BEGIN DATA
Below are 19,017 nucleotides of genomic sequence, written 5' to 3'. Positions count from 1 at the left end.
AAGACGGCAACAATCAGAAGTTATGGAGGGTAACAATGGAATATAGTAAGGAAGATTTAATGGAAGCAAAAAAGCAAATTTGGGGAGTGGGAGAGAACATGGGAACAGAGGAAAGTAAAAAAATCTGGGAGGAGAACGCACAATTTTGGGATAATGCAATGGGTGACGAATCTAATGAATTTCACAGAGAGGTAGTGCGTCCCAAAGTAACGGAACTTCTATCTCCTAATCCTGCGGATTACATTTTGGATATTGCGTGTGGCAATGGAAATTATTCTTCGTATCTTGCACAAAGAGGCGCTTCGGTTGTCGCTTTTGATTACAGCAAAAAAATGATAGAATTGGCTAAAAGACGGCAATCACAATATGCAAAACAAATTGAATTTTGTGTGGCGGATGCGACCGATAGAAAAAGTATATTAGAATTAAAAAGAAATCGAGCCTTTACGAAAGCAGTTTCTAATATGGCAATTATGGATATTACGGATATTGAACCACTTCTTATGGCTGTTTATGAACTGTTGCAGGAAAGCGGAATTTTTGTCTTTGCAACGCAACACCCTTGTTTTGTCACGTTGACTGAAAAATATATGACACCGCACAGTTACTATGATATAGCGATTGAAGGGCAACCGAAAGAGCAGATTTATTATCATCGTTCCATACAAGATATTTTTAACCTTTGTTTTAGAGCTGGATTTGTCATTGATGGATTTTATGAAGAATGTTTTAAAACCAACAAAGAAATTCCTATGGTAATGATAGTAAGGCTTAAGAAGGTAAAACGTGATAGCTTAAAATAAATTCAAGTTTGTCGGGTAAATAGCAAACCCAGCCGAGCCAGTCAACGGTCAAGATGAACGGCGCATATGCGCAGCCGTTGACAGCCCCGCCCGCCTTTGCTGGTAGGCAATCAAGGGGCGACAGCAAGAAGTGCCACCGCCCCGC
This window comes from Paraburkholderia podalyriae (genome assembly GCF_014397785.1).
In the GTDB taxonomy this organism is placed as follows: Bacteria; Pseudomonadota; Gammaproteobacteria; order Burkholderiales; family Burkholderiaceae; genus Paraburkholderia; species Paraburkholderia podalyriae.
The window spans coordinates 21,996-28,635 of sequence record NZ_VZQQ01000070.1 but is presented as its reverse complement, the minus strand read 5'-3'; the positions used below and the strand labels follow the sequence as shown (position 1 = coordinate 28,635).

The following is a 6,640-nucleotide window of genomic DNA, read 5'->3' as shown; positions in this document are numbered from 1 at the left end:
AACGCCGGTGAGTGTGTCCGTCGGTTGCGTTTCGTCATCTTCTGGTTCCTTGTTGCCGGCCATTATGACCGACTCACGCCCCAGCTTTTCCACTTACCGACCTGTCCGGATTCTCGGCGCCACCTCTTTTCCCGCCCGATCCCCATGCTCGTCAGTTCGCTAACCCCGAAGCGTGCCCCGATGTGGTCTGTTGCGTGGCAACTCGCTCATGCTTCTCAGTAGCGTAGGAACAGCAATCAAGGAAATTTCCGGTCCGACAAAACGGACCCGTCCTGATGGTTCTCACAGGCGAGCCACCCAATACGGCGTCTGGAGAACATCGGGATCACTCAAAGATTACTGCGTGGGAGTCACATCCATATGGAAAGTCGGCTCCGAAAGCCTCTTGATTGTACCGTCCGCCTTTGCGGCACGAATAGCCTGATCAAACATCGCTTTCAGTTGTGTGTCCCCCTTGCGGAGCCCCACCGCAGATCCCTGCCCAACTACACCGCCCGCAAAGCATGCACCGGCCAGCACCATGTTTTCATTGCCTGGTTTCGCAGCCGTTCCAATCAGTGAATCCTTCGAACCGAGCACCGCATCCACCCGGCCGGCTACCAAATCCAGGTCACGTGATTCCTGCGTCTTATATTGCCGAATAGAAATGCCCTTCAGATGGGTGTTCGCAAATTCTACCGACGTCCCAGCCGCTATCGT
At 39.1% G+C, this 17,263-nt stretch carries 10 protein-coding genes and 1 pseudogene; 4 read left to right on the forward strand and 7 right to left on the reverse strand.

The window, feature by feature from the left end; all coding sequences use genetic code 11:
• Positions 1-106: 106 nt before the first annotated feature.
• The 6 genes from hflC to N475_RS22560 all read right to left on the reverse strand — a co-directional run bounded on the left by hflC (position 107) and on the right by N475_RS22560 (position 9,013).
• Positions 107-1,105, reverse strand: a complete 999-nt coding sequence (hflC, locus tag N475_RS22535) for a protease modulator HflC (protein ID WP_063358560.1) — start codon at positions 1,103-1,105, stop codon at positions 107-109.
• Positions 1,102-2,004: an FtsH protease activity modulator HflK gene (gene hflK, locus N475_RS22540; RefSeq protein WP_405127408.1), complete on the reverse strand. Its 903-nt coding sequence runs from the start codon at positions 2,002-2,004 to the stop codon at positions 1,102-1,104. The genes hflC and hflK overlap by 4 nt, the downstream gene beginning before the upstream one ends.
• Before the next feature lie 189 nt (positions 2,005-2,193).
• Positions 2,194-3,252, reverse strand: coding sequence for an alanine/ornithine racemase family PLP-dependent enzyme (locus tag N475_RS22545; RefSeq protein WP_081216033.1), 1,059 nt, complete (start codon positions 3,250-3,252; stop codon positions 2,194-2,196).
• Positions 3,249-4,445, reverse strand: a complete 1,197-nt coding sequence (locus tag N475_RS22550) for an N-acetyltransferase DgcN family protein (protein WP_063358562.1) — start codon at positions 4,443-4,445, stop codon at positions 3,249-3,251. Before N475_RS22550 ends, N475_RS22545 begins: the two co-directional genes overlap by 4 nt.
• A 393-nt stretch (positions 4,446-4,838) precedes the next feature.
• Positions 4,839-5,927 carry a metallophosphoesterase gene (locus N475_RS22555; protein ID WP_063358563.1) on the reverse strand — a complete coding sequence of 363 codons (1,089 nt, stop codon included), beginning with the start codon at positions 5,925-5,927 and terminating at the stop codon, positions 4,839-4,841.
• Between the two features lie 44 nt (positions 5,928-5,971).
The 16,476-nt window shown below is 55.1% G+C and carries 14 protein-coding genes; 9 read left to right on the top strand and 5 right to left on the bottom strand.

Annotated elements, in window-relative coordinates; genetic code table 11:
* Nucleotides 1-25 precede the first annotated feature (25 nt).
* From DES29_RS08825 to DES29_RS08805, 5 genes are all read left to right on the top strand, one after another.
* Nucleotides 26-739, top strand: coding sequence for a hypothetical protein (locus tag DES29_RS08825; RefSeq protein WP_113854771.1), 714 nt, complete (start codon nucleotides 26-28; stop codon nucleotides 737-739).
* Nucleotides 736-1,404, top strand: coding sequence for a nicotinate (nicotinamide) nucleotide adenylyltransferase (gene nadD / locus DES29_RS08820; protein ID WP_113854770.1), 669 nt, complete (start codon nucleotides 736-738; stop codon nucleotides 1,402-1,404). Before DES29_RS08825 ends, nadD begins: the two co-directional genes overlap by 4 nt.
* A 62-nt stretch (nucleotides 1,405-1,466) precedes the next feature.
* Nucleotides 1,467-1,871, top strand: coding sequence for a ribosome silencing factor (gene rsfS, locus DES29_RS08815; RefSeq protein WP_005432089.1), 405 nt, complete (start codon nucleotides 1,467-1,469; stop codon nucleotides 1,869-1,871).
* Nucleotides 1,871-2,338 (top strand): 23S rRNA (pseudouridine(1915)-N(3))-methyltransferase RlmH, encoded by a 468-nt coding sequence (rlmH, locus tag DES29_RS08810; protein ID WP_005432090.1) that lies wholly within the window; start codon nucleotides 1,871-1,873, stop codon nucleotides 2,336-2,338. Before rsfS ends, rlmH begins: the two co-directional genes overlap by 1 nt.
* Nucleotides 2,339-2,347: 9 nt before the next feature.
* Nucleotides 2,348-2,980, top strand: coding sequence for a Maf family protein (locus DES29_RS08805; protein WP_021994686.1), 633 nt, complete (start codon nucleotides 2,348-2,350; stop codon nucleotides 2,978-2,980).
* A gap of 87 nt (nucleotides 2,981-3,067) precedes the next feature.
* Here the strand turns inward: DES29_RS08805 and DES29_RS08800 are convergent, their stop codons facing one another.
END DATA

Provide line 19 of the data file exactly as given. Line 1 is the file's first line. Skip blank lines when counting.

• Between the two features lie 44 nt (positions 5,928-5,971).